Aussie newcomer shows Kinksian country flair
With its empty highways, lonesome deserts and frontier culture, it’s no surprise that country music seems to make sense down under. While Australia has spawned mega-selling, Nashville-gazing artists like Keith Urban, country has also been a source of influence for some of its most exciting and literate artists outside of the mainstream.
Hailing from the seaside town of Torquay, 60 miles from Melbourne, 24-year-old Fraser A Gorman is the latest young Australian songwriter to follow in the footsteps of the likes of The Triffids and The Go-Betweens, who both dabbled with elements of country.
Strangely, though, one of the records that his debut Slow Gum most resembles is The Kinks’ Muswell Hillbillies. Released in 1971, the band’s ninth album saw Ray Davies take some of the tropes of country music – fiddles, pedal steel and the like – and mangle them into a statement that both reflects and emanates Englishness. Similarly, Gorman works these same hallmarks into an unmistakably Australian style.
Where The Triffids had “Wide Open Road”, Gorman has “Big Old World”, which opens the album in surprisingly intimate style, just the singer and his guitar, rising out of background buzz. And while David McComb sang of “crying in the wilderness”, Gorman deals with a more urban angst. “I know about the guy from North Melbourne,” he croons softly. “He nearly killed himself/Sipping life from a lead-paint-filled balloon.”
The musical horizons soon widen, with “My Old Man” crashing in with gypsy fiddle and some Crazy Horse-style chugging guitar, Gorman singing enigmatically about a heartache “bigger than Goliath’s beard”. He channels The Velvet Underground on “Dark Eyes”, both in its title and its “Sunday Morning”-like electric strumming; soon, though, the chugging guitars are joined by a chorus of saxophones. The trippier “Mystic Mile” also builds to an ornate climax, the opening acoustic guitars blossoming into a haze of organs, pedal steel, Mellotron and airy backing vocals.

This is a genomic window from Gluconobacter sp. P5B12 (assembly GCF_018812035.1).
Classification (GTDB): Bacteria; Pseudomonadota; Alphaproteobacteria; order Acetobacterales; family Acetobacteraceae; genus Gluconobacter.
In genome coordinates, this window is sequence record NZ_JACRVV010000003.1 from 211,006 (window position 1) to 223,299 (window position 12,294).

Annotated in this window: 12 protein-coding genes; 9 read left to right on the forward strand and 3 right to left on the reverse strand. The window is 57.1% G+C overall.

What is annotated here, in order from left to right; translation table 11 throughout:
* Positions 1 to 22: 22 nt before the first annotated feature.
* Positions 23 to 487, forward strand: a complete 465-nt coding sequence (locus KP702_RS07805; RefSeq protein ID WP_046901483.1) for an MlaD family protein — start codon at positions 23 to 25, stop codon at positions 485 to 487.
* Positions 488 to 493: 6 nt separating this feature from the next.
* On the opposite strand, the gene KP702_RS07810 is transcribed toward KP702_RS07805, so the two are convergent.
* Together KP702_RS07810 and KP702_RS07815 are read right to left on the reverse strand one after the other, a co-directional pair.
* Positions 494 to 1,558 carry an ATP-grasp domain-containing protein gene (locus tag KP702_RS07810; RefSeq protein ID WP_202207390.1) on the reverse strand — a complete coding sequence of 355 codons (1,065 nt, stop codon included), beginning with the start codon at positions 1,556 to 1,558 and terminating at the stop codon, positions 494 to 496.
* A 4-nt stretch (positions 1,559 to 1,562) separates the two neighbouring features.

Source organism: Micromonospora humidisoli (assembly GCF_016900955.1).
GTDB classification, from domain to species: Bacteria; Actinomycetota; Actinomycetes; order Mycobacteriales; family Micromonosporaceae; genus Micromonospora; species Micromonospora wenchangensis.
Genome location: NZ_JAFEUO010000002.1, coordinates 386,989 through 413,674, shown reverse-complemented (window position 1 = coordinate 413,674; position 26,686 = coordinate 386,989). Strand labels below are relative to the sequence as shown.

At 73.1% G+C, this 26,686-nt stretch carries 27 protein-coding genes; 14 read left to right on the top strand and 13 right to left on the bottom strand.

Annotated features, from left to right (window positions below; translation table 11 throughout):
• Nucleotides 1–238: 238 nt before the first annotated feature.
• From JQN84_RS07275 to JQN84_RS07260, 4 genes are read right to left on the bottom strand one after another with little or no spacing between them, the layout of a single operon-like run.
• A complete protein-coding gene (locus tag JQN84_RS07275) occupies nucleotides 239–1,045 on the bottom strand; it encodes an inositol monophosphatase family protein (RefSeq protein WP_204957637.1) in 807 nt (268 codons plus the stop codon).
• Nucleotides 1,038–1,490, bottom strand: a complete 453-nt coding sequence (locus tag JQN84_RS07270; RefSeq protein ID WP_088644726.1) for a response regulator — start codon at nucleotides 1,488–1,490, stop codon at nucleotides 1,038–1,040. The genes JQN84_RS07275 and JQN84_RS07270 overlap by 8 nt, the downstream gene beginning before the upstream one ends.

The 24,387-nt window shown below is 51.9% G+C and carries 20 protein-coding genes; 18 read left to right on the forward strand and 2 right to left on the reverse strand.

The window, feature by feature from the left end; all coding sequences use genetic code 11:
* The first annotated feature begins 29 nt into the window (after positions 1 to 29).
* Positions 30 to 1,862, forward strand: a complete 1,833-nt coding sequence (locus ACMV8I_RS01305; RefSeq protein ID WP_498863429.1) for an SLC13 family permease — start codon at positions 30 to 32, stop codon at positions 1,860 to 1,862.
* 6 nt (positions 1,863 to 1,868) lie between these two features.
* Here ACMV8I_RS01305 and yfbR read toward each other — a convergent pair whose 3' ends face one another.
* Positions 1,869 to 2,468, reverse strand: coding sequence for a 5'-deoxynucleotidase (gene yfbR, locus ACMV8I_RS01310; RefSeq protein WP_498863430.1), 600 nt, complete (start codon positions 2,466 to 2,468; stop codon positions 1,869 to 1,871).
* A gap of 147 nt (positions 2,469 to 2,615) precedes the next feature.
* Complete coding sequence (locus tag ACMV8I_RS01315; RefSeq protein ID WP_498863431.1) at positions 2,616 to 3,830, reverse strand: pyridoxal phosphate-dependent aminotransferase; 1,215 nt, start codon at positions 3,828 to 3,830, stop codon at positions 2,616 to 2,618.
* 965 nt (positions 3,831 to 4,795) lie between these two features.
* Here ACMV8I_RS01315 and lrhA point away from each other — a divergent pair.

Perhaps taking inspiration from Bob Dylan – as he surely has with his hairstyle – Gorman has a skill with simple, touching metaphors. “Hey, my old boy,” he sings on “My Old Man”, “I can see your eyes for miles/They’re like two birds flying in the sun.” On “Broken Hands”, the most immediate song here, he describes his lover shaking “like a six-year-old’s wobbly tooth/String on the door knob…”
Like his friend Courtney Barnett, who starred in the video for “Shiny Gun” (repaying his appearance in Barnett’s “Avant Gardener” promo), Gorman makes this all look rather easy, as if the words are tumbling from his head straight onto tape, an honesty he shares with the best country music. On most of Slow Gum, too, Gorman works with well-worn chord sequences and yet manages to conjure up melodies that feel arresting and new, a feat that The Go-Betweens’ Grant McLennan often managed.
The songwriting is a joy throughout, and yet the ten tracks here are also aided by consistently excellent production. Every track is coated in gorgeous reverb and echo, moving the whole very much into the present, while the potent arrangements never overwhelm Gorman’s voice as it lazily floats its way through his strummed reveries.
At the end of Slow Gum, though, we’re fittingly left back where we started, with just the songwriter, his acoustic guitar and a harmonica, picking his path through “Blossom & Snow”. He recalls returning to his hometown, where there’s “nothing left” for him, and alludes to the death of his father when he was a boy. “So little bird sing,” he entreats. “Sing it to me, sing it sweetly, on my way down.” It’s a moving end to a confident debut, a record that is greater still than the sum of its impressive parts.
Fraser A Gorman
What’s country music like in Australia?
In America, it’s like pretty much 95% of country music is really shit, but the 5% that’s good is absolutely incredible. Townes Van Zandt and Steve Earle and Guy Clark, that kind of stuff… Country music is a bit like that over here, mainstream country is pretty awful. If you went into rural towns and mentioned Townes Van Zandt, no-one would know who the fuck you were talking about. I just kind of lean on country music a bit because I like the songs.
How was the recording process for Slow Gum?
It was recorded with a few band lineups, it took a while. I sort of didn’t really know what I was doing. The record was also written over a long time as well. It was a long yet enjoyable experience and I learnt a lot about lots of things making it, but it was all really positive. I’m kind of glad that it came out how it came out.
Having the two solo acoustic tracks bookend the album really works…
I wrote pretty much all the songs on the record sitting on my bed in this shitty shared house in Melbourne that was really cold and the roof was caving in and all that shit. So I suppose the first and the last song are as close as you can get to listening to me playing on the end of my bed.
INTERVIEW: TOM PINNOCK
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